Cannabidiol (CBD) is one of the most popular substances on earth right now. CBD’s level of popularity has grown exponentially in the last 5 years, and there’s no end to the spike in popularity in sight currently.
Part of the reason why CBD’s popularity has exploded in recent years is the increase in media coverage. That media coverage has touched on positive studies related to CBD’s medical value, as well as stories involving patients that have successfully treated their condition(s) with CBD.
As more and more patients try to find safe alternatives to pharmaceutical drugs many of them will presumably try CBD and a significant number that try CBD will likely find it to be beneficial and continue use.
Unfortunately the European Commission does not appear to be a big fan of CBD, at least not from a safety standpoint.
The European Commission recently categorized CBD as a narcotic. That categorization is being rejected by food regulators in the United Kingdom. Per Hemp Industry Daily:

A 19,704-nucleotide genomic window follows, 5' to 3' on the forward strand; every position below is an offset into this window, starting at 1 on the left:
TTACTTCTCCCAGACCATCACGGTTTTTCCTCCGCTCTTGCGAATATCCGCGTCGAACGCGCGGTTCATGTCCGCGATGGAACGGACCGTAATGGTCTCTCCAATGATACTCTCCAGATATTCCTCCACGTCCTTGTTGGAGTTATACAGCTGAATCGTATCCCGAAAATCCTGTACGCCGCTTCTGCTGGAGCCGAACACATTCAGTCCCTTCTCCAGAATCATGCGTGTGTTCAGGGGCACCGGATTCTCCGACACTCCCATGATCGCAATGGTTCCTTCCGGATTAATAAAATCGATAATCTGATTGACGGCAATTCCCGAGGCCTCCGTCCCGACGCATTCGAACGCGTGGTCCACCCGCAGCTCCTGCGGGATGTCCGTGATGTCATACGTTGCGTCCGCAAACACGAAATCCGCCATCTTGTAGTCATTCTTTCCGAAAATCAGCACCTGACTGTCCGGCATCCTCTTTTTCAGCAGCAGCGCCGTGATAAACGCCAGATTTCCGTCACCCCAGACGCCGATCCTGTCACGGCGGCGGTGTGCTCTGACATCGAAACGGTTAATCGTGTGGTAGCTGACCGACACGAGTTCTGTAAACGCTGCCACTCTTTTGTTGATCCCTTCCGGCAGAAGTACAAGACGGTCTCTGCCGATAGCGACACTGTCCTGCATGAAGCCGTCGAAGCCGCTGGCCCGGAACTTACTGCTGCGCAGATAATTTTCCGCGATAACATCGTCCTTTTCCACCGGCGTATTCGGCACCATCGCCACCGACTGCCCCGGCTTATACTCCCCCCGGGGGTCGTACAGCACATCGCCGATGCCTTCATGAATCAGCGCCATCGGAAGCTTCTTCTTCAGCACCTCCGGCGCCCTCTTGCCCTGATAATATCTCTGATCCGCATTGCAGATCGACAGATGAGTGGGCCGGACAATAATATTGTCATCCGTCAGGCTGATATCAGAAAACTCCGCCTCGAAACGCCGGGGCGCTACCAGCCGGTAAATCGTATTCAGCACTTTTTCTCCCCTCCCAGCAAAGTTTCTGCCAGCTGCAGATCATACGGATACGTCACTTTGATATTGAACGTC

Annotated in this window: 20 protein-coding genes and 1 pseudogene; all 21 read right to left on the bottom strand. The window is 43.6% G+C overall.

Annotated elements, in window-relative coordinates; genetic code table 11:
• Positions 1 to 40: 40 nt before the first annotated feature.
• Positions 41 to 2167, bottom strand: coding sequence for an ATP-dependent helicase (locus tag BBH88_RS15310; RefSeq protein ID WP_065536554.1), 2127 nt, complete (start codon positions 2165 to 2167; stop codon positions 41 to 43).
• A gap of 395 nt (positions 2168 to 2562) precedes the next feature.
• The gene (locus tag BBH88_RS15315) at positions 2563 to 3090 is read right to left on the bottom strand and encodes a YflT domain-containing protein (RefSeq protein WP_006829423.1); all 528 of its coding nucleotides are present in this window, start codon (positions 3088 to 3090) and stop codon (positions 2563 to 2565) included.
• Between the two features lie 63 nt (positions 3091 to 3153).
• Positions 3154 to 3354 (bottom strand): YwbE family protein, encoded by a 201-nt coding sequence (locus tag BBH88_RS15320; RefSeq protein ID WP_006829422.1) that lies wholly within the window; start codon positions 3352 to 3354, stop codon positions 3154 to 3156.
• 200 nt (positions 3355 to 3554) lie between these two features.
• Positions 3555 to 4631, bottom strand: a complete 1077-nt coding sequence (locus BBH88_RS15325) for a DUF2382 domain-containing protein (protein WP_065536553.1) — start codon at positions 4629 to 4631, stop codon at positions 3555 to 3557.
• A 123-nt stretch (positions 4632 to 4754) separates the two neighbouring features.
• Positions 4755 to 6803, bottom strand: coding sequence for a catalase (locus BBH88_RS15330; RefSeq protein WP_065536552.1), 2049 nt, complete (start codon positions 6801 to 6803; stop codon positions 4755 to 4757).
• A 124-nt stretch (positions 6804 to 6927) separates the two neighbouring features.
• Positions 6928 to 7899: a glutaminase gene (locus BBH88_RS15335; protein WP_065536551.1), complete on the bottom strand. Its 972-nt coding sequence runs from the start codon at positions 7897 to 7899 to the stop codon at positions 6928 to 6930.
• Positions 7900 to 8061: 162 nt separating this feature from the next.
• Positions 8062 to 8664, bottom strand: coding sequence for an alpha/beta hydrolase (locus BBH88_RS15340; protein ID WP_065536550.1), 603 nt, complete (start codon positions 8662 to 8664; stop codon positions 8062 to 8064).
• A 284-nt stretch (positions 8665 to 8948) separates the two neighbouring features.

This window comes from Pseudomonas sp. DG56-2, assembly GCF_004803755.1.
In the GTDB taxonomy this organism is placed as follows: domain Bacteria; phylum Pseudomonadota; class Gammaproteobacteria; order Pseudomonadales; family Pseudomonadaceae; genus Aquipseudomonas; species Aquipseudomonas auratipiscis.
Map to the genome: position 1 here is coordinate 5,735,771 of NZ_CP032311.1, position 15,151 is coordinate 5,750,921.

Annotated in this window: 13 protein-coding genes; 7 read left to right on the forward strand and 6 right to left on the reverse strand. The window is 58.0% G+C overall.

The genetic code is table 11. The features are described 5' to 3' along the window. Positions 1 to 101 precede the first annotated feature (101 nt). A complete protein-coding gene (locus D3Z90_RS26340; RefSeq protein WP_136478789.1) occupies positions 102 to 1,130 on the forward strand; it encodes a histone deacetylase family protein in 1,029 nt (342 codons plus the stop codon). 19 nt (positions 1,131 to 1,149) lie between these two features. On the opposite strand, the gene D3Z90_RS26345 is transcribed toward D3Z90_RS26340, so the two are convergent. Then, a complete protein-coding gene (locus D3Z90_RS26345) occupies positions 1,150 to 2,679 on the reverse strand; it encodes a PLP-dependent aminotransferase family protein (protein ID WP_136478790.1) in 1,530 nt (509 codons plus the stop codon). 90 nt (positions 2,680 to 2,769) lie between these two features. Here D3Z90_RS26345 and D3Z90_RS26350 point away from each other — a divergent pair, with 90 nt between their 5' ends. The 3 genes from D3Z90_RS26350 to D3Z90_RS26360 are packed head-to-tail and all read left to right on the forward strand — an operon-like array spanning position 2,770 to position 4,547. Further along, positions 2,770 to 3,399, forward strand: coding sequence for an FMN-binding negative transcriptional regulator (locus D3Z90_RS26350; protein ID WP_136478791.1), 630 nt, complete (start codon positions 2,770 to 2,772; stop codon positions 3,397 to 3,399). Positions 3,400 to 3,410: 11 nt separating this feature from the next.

Great Britain has rejected the European Commission’s preliminary stance that hemp flower-derived CBD should be regulated as a narcotic, a key food safety regulator in the United Kingdom says.
Paul Tossel, who leads the Novel Foods authorities at London’s Food Standards Agency, said Tuesday that although British authorities continue to mirror requirements set out by the EU’s Novel Food Regulation and the European Food Safety Authority, they did not agree with the Commission’s assessment.
Tossel said during a panel on the future of CBD in grocery retail that the European Commission’s preliminary CBD position isn’t shared by the U.K.’s Home Office, a government department that oversees drug policy and law enforcement.
There’s no valid reason to categorize CBD as a narcotic. CBD has been found to be safer than most household substances and is by all measures a relatively benign food ingredient from a health risk standpoint.
CBD is an amazing ingredient for food products because it provides wellness benefits without any risks and doesn’t seem to affect the taste of the food product. CBD is in many ways a ‘wonder food’ and should be classified accordingly.